Platte River morning Day1
The cranes use the Platte River at night for safe refuge. Predators have to wade through the water to reach them, darn hard to do and be stealthy. While they find the occasional frog or snake to munch, 500,000 cranes total (perhaps 5-6k in one spot) tend to clean up a night’s roost. So once the sun is up and the moment shakes them, they head to the skies and the fields where they fatten up for their flight north. The cranes spend a month or so on the Platte doing this same basic routine every day.
This was such a cool farm house out in the middle of nothing. It was very frustrating because there were no great clouds, no great gathering of cranes in the field so I took this shot just as a reminder for next time to be sure to visit this locale again!
Our time on the Platte was incredibly full with photographing and viewing the cranes. Depending on the skies, shooting can be over really quickly or last all day long or anything in between. We had a pretty darn sweet start with sunrise so we then headed to the fields like the cranes to shoot when we could and watch all the rest of the time. Here’s a little video of the morning. No commentary, I let the cranes have the last word.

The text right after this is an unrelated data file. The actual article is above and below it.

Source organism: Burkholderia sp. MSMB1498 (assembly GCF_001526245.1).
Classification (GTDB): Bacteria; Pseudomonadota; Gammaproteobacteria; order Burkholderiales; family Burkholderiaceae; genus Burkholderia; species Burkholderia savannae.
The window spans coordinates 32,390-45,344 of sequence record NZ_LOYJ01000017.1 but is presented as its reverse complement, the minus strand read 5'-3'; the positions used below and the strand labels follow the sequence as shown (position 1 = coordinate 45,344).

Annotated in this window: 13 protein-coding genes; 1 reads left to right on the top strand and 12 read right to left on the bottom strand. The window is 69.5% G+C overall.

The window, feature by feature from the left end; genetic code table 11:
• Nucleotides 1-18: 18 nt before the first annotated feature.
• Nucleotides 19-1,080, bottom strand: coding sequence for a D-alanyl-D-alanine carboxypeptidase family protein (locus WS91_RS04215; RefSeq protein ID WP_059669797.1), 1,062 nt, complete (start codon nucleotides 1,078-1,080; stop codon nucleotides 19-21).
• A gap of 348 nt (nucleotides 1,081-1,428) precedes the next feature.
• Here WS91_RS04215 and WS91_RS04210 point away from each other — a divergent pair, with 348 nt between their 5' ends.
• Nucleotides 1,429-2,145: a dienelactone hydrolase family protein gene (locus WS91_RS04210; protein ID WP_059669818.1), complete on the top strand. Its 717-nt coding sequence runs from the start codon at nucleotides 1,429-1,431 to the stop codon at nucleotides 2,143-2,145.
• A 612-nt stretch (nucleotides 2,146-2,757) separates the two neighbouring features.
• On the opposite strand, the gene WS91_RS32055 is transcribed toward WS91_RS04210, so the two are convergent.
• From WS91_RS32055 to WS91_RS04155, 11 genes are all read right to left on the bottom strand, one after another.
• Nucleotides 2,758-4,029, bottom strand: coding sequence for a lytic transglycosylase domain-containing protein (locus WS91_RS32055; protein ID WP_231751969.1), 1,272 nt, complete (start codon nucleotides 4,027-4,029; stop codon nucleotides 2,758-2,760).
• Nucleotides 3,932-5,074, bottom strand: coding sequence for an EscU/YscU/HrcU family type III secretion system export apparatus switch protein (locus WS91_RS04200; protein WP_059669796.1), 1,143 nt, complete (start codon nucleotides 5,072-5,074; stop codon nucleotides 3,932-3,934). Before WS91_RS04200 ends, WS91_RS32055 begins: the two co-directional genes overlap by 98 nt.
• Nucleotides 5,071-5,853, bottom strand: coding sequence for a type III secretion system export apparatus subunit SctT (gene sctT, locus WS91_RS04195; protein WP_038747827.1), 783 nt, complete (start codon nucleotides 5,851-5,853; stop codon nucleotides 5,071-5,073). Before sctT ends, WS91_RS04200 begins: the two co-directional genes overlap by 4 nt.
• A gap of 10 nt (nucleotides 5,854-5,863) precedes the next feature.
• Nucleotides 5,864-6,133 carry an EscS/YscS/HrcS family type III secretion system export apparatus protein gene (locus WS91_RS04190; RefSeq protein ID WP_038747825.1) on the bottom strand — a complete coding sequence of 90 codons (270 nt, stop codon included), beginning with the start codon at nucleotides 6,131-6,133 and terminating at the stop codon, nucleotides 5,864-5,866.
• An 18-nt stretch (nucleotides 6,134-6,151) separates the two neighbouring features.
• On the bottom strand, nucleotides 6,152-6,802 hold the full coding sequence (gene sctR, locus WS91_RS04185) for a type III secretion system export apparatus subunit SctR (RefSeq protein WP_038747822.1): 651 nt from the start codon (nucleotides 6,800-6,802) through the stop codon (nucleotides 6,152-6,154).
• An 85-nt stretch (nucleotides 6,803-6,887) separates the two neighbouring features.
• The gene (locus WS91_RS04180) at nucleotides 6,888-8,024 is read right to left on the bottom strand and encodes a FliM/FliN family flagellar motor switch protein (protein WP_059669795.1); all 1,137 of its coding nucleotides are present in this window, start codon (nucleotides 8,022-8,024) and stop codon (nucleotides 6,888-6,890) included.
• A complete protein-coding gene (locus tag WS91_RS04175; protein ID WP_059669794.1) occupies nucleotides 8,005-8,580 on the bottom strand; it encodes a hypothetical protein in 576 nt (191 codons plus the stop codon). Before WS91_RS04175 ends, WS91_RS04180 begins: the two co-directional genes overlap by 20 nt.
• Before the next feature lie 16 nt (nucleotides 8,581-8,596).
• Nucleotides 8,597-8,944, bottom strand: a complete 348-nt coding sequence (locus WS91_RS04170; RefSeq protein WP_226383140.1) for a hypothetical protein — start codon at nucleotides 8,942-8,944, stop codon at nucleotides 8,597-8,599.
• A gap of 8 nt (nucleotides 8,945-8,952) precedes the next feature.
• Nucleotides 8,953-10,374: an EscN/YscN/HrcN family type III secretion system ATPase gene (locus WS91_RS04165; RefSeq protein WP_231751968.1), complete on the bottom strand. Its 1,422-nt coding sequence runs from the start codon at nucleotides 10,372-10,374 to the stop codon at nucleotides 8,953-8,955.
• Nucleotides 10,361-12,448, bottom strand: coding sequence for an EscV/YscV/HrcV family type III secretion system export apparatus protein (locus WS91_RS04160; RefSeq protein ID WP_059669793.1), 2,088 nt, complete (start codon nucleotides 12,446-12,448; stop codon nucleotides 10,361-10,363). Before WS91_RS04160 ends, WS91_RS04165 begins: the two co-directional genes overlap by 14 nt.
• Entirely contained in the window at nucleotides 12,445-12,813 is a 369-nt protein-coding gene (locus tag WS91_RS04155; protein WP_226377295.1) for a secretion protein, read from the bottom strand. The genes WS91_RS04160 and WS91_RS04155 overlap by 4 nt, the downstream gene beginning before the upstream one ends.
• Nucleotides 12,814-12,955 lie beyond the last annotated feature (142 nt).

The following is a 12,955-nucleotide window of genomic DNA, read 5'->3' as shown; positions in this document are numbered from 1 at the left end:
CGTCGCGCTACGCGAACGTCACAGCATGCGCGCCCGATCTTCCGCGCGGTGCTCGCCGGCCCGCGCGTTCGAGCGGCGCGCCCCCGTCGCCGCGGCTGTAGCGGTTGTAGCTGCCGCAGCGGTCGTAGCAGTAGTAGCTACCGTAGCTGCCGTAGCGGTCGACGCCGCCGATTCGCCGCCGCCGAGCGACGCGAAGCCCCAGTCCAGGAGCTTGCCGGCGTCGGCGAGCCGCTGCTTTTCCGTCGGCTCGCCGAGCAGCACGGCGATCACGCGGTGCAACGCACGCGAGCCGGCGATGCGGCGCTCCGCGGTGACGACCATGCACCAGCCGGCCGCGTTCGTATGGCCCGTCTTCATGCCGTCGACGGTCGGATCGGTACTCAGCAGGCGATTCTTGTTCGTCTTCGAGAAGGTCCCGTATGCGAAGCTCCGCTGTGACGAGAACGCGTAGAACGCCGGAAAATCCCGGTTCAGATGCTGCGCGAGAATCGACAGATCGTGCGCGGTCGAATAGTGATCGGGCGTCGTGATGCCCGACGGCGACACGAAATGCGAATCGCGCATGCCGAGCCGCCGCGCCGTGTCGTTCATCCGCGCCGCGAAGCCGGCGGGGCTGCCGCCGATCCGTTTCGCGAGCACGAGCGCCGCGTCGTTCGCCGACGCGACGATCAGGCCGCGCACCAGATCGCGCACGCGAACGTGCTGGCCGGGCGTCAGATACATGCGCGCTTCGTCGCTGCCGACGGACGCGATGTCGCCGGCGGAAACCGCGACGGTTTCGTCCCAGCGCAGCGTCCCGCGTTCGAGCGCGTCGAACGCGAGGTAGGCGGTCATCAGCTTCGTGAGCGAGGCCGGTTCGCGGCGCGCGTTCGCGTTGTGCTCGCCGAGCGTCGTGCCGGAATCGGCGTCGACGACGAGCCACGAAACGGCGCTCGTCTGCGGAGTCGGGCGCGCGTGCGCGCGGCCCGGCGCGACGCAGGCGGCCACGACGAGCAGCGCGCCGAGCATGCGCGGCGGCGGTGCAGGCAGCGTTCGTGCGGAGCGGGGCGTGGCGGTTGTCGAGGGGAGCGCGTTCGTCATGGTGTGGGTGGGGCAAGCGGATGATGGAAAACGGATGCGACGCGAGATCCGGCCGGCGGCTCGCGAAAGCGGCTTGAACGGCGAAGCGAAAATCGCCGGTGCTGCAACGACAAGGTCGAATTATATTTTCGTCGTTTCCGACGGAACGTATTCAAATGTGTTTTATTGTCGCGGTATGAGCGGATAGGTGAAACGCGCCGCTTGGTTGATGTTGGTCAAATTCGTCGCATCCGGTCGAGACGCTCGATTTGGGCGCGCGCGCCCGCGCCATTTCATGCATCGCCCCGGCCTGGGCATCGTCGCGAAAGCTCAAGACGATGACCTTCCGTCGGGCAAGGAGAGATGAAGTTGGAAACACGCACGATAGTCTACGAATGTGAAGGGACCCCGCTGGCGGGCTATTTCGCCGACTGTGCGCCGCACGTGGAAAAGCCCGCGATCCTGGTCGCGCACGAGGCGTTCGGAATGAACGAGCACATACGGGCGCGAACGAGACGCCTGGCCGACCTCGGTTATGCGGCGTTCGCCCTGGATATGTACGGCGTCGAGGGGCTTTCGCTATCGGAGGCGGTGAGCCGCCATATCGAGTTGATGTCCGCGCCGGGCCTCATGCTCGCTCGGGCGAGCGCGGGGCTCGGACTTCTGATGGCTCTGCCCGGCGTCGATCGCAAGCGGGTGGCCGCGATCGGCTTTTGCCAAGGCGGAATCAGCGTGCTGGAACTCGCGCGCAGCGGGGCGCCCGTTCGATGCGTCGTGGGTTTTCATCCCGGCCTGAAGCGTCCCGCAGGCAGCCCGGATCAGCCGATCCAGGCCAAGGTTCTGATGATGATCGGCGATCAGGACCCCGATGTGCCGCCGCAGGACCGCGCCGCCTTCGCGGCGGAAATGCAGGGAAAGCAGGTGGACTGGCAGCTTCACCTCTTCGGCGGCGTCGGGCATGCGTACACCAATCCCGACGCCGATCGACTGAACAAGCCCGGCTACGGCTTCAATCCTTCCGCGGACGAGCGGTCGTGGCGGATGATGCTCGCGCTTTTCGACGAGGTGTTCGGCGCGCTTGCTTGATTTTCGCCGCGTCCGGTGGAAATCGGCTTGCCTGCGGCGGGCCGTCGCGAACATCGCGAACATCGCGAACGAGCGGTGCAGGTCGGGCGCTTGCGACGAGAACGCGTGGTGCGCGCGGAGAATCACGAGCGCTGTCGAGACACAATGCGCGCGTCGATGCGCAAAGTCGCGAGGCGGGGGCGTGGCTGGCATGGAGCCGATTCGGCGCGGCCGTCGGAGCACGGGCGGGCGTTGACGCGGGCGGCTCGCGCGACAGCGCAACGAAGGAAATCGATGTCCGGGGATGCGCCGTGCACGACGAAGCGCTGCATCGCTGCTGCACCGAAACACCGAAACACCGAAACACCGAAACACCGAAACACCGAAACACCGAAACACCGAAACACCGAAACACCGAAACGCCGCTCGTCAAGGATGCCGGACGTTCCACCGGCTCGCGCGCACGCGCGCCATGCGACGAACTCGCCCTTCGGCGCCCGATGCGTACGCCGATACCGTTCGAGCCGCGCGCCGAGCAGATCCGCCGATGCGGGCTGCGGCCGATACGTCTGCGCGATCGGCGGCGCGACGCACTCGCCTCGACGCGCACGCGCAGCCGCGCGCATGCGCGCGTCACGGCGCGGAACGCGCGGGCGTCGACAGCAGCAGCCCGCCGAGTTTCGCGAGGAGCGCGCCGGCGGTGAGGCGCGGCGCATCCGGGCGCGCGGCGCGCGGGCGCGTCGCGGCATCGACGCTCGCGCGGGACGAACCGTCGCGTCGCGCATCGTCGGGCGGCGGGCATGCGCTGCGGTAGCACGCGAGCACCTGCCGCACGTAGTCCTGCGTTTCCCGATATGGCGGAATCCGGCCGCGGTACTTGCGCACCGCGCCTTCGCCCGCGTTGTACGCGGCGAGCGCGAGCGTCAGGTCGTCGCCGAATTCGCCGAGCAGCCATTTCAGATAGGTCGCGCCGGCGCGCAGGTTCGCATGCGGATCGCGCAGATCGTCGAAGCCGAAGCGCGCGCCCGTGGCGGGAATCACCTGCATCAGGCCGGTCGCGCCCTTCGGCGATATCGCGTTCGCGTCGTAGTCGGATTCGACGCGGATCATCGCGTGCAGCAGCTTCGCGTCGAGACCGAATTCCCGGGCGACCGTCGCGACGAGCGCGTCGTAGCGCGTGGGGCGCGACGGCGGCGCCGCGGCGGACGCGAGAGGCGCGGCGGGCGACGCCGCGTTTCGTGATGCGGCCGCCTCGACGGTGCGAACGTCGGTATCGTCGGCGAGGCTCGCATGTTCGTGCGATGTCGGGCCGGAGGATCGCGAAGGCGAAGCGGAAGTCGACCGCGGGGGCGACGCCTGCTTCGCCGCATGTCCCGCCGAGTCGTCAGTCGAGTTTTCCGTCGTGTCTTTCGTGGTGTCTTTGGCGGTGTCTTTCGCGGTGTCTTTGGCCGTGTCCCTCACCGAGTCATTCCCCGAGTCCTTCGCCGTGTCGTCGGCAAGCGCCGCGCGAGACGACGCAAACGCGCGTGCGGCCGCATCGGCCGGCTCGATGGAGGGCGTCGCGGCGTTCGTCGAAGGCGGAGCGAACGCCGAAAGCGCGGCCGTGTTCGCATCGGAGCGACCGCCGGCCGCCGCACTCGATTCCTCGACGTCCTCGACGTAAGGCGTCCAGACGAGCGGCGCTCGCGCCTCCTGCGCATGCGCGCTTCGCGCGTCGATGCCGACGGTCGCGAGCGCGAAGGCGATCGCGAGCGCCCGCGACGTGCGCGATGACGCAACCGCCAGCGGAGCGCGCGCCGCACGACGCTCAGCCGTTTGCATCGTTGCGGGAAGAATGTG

The cranes besides having getting fat on their minds, have sex. They mate for life and while they seem to be happy a lot, pair bonding is very important right now as well as renewing bonds. The cranes “dance” with very little provocation. It’s great fun to watch and a challenge to photograph. I only got one frame of the dance I really like, from the entire trip this isn’t it. Most of the photos taken during this stop are a tad soft. Not because of me but heat shimmer. If you watch the video, you’ll see it. That was a problem for a number of the places we stopped to watch the cranes. Something to be said for cool temps and overcast skies. MTC
Photo captured by D3, 600VR / 600VR w/TC-17e on Lexar UDMA digital film
MooseCam captured by Canon HF-10 on Lexar digital film